Highly-trained rangers are a huge asset to the efficient management of a nature reserve. Across High Asia, reserves are remote, hard to access, and even harder to effectively monitor due to the treacherous terrain. Ranger teams, already short in number, need to be equipped with the latest gear and need to have the skills to function efficiently. Small teams must be able to multitask and play a variety of roles in the field. Training and upgrading the skills of these defenders of our last wild spaces is critical to ensuring that both wildlife and ecosystems are managed effectively and illegal trafficking of wildlife is halted.
The High Asia Habitat Fund’s ranger training team, Task Force Ibex, has over a hundred years of combined experience managing reserves, running anti-poaching operations, GPS collaring high mountain species like the snow leopard, blue sheep, and wolves for data collection, and effectively managing community based conservation initiatives with high levels of impact.
The Task Force Ibex Ranger Skills Development Program is built for working rangers from landscapes throughout High Asia who are tasked with wildlife resource management and law enforcement in nature and wildlife reserves. The Task Force Ibex Training Center is headquartered in the Trans-Himalayas of Ladakh and field training workshops take place across Central Asia.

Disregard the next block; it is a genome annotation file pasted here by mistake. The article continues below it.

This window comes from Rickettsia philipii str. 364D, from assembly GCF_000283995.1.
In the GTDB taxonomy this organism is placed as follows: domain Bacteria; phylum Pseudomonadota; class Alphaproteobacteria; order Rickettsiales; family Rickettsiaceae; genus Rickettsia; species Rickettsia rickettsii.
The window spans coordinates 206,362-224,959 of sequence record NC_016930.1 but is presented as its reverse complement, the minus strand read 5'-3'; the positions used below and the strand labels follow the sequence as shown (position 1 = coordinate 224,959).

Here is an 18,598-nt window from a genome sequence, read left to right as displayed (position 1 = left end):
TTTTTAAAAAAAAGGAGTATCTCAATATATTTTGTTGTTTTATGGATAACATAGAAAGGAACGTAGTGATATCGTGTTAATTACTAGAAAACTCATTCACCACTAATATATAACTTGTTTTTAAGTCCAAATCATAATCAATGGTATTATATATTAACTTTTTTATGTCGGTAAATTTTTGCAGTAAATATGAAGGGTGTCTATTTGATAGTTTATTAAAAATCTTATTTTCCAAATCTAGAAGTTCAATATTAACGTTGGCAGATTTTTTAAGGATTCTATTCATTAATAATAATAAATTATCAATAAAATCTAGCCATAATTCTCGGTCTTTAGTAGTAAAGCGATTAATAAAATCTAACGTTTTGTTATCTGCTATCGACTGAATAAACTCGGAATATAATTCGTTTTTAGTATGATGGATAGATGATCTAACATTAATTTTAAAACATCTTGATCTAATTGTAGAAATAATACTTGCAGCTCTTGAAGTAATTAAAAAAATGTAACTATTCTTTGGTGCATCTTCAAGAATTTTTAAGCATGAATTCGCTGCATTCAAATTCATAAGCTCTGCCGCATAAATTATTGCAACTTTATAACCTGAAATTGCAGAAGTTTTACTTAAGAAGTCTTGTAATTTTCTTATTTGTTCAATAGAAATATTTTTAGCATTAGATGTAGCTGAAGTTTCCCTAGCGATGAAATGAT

The program is built to upgrade the skill sets of active ranger teams in order to make them more effective and better equipped to tackle a variety of responsibilities using state of the art technology.
Task Force Ibex training covers:
- Anti-poaching and anti wildlife trafficking strategies that utilize global best practices to secure reserves.
- Data collection, camera trapping, and population surveys.
- Bridge building work between wildlife reserves and bordering communities to promote community based conservation.
- Wildlife tracking skills utilizing state of the art spotting equipment.
- GPS collaring and monitoring wildlife.
- Best techniques for handling predators such as snow leopards that enter corrals, safe relocation, and basic care techniques.
- Remote camp management, low-impact camping techniques, first-aid, basics of wireless and GPS communication.
- Learning soft skills for guiding tourists and visitors to boost non-extractive local livelihoods.
Through informative presentations by sector leaders, field exercises, guided study, and intensive practice, participants in the ranger training program will be better equipped to tackle the challenges of high mountain conservation. Courses run one month and training is held in winter at high altitudes, allowing for trainees to gain operational ability in difficult terrain and all weather conditions.
Help reduce human-wildlife conflict.
Help conserve ecosystems.
Help train rangers.